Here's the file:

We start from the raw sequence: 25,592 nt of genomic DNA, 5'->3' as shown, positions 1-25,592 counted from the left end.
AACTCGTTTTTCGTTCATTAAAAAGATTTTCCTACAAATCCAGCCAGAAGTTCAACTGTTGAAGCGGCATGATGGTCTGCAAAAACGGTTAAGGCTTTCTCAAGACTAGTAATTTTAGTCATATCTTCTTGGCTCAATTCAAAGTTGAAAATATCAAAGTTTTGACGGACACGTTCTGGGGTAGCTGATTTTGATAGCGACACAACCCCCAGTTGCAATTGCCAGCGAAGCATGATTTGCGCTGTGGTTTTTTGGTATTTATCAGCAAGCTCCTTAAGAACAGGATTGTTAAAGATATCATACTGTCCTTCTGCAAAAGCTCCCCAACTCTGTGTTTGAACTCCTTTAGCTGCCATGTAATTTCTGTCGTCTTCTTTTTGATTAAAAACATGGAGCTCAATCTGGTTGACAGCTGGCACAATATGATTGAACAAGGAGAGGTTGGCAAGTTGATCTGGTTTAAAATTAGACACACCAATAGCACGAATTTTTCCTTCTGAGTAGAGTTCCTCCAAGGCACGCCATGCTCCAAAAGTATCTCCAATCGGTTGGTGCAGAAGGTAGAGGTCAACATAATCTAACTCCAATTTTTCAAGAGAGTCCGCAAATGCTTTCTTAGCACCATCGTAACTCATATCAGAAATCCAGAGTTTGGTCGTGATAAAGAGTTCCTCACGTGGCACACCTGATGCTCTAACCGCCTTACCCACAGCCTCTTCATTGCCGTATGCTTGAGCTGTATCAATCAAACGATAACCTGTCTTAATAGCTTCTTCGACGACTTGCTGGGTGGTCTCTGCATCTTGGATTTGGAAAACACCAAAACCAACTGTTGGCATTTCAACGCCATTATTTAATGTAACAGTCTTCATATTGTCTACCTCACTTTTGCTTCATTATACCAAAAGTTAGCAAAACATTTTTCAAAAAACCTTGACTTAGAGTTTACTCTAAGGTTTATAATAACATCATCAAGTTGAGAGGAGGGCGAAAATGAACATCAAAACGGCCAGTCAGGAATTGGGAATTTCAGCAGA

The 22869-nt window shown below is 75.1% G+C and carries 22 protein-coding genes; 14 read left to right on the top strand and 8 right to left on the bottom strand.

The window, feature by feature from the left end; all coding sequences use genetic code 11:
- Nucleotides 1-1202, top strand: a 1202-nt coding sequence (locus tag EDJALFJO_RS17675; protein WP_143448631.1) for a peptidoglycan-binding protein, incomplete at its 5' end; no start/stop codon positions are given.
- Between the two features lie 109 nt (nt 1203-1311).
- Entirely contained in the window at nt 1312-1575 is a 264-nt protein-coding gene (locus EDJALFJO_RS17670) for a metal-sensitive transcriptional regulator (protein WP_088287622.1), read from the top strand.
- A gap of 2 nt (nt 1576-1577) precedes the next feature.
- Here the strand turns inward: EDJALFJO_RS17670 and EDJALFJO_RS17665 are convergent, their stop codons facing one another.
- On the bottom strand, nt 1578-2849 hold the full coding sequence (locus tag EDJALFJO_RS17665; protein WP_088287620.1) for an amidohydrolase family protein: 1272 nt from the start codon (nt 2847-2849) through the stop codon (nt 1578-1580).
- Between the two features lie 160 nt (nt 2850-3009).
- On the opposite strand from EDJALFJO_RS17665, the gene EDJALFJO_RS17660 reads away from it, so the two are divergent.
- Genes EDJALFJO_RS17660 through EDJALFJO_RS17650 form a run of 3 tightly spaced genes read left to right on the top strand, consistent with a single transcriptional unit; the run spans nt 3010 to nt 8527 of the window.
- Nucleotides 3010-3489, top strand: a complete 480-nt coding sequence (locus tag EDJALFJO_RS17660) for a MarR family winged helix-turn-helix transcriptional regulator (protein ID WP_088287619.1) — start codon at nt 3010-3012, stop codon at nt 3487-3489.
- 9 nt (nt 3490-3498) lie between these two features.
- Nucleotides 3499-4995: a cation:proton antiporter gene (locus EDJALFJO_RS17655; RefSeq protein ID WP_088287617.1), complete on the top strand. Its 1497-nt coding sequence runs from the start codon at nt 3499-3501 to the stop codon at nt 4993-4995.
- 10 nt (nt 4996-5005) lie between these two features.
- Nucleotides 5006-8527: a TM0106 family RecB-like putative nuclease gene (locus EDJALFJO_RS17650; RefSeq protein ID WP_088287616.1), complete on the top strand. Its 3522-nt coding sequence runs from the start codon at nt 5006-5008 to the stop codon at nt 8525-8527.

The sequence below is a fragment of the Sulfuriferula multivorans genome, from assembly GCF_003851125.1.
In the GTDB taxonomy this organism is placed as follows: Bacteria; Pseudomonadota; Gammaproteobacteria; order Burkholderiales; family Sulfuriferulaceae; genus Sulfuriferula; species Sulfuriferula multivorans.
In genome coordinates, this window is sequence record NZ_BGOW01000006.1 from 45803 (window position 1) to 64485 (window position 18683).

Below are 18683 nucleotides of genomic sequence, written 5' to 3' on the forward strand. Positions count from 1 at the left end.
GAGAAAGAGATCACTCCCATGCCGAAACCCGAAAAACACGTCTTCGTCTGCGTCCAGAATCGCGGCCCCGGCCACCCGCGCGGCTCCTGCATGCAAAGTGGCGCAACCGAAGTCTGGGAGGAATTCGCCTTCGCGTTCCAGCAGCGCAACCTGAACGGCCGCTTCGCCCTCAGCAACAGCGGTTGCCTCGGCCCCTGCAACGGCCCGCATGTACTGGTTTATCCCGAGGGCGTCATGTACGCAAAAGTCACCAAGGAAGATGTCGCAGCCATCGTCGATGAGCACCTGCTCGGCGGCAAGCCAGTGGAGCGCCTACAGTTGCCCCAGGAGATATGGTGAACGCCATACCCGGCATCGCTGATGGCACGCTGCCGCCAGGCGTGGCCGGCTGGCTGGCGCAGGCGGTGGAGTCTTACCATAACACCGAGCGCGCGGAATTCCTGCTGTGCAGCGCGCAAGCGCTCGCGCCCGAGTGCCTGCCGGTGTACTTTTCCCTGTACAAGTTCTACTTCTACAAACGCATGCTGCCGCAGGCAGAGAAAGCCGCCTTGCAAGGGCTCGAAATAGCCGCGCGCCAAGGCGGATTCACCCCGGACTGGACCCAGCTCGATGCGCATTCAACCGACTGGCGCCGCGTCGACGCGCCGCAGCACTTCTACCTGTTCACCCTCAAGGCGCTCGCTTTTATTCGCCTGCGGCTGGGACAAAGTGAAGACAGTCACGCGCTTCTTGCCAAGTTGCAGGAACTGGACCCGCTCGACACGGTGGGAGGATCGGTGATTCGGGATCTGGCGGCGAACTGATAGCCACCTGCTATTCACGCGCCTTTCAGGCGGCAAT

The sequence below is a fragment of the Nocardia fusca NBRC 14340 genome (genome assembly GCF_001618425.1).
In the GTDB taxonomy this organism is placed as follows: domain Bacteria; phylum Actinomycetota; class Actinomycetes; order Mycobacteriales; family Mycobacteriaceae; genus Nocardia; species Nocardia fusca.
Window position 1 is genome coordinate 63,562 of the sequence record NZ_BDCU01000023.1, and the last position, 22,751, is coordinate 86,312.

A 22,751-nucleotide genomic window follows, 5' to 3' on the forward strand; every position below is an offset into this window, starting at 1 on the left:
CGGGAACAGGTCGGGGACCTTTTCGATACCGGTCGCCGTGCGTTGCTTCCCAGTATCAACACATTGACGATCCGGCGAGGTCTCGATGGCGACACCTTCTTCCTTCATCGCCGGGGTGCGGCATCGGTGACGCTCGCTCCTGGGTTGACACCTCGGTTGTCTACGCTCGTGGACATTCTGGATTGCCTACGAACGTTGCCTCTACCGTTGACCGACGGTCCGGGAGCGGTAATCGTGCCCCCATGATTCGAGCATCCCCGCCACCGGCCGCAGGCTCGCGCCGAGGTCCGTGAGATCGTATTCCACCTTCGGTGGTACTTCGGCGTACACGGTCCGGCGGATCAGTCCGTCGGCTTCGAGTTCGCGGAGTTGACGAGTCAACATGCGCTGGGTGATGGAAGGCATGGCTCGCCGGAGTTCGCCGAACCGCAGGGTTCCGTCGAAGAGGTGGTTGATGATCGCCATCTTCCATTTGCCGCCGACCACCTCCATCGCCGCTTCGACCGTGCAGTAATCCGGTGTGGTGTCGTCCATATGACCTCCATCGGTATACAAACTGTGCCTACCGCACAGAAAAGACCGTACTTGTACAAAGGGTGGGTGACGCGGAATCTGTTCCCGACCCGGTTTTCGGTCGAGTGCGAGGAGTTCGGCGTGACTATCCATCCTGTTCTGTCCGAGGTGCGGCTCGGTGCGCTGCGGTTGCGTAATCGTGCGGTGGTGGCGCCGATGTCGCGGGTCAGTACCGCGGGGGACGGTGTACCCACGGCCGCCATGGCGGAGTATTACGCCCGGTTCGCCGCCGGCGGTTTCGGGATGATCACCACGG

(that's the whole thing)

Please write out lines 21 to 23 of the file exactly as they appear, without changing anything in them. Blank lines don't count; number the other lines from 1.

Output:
In genome coordinates, this window is sequence record NZ_BGOW01000006.1 from 45803 (window position 1) to 64485 (window position 18683).

Below are 18683 nucleotides of genomic sequence, written 5' to 3' on the forward strand. Positions count from 1 at the left end.
GAGAAAGAGATCACTCCCATGCCGAAACCCGAAAAACACGTCTTCGTCTGCGTCCAGAATCGCGGCCCCGGCCACCCGCGCGGCTCCTGCATGCAAAGTGGCGCAACCGAAGTCTGGGAGGAATTCGCCTTCGCGTTCCAGCAGCGCAACCTGAACGGCCGCTTCGCCCTCAGCAACAGCGGTTGCCTCGGCCCCTGCAACGGCCCGCATGTACTGGTTTATCCCGAGGGCGTCATGTACGCAAAAGTCACCAAGGAAGATGTCGCAGCCATCGTCGATGAGCACCTGCTCGGCGGCAAGCCAGTGGAGCGCCTACAGTTGCCCCAGGAGATATGGTGAACGCCATACCCGGCATCGCTGATGGCACGCTGCCGCCAGGCGTGGCCGGCTGGCTGGCGCAGGCGGTGGAGTCTTACCATAACACCGAGCGCGCGGAATTCCTGCTGTGCAGCGCGCAAGCGCTCGCGCCCGAGTGCCTGCCGGTGTACTTTTCCCTGTACAAGTTCTACTTCTACAAACGCATGCTGCCGCAGGCAGAGAAAGCCGCCTTGCAAGGGCTCGAAATAGCCGCGCGCCAAGGCGGATTCACCCCGGACTGGACCCAGCTCGATGCGCATTCAACCGACTGGCGCCGCGTCGACGCGCCGCAGCACTTCTACCTGTTCACCCTCAAGGCGCTCGCTTTTATTCGCCTGCGGCTGGGACAAAGTGAAGACAGTCACGCGCTTCTTGCCAAGTTGCAGGAACTGGACCCGCTCGACACGGTGGGAGGATCGGTGATTCGGGATCTGGCGGCGAACTGATAGCCACCTGCTATTCACGCGCCTTTCAGGCGGCAAT